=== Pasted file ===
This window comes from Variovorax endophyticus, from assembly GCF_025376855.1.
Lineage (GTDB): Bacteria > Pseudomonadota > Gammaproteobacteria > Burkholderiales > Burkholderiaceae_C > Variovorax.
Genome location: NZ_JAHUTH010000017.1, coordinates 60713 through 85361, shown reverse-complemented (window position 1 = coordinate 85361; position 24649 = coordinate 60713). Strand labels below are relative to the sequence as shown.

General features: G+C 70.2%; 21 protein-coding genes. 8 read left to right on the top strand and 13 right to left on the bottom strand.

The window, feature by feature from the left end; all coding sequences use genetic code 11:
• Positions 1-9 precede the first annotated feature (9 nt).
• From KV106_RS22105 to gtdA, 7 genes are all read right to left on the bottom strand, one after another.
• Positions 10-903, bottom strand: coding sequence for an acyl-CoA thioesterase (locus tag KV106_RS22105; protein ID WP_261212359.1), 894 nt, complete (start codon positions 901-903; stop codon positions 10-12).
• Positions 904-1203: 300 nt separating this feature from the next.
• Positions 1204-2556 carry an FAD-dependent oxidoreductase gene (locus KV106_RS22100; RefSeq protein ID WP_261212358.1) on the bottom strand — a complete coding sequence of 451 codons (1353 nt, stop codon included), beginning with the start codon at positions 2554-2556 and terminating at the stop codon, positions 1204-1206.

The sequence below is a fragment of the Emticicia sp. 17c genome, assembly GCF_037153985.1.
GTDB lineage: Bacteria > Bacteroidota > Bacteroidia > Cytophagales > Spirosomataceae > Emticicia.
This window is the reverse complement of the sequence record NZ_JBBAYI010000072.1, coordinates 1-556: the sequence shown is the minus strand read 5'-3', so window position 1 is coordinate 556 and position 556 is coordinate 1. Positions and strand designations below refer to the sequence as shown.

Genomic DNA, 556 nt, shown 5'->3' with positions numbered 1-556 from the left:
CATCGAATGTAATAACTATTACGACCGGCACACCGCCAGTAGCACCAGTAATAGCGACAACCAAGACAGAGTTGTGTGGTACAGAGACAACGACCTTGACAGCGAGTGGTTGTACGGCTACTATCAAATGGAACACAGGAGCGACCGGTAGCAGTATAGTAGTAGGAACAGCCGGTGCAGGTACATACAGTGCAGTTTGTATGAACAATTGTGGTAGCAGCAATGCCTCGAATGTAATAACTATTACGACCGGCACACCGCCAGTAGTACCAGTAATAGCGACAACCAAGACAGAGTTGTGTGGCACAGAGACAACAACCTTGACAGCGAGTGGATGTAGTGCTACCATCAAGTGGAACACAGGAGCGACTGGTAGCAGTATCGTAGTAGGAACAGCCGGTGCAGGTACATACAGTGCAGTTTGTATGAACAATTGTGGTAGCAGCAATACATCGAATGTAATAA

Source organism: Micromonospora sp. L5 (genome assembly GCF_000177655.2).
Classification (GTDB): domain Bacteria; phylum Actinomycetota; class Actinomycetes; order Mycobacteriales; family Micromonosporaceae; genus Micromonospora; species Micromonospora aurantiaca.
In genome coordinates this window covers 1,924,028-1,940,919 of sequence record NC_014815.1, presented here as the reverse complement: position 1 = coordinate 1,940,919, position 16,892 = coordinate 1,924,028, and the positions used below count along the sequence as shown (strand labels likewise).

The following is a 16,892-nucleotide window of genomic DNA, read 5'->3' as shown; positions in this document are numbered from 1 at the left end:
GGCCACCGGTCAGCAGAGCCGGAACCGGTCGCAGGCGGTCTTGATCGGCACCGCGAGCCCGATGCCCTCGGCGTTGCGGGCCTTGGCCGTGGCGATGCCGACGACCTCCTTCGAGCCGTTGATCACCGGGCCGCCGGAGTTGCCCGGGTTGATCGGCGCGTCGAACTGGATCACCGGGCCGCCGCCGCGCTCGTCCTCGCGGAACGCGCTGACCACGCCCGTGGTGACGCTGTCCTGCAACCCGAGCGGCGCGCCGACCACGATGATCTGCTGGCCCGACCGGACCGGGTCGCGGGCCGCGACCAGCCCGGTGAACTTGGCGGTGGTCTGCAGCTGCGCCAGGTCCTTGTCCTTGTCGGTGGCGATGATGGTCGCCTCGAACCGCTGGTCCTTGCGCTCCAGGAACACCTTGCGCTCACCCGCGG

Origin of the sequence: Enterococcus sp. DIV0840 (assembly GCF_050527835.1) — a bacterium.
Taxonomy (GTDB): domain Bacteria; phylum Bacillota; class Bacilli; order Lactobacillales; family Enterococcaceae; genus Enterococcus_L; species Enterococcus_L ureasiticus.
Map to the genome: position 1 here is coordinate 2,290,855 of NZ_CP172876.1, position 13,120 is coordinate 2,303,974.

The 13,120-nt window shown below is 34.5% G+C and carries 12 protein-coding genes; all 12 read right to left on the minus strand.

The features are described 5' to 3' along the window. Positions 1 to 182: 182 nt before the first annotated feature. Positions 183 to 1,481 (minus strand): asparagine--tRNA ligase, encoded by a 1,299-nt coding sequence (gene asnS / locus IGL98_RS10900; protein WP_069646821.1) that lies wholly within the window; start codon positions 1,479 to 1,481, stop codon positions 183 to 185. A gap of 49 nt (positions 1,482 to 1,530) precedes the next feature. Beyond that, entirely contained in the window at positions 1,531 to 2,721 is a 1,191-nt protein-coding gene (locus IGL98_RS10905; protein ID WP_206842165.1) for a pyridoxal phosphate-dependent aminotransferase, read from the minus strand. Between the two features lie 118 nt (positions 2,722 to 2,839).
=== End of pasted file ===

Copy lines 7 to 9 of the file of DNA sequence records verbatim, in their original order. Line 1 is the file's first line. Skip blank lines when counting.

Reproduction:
• From KV106_RS22105 to gtdA, 7 genes are all read right to left on the bottom strand, one after another.
• Positions 10-903, bottom strand: coding sequence for an acyl-CoA thioesterase (locus tag KV106_RS22105; protein ID WP_261212359.1), 894 nt, complete (start codon positions 901-903; stop codon positions 10-12).
• Positions 904-1203: 300 nt separating this feature from the next.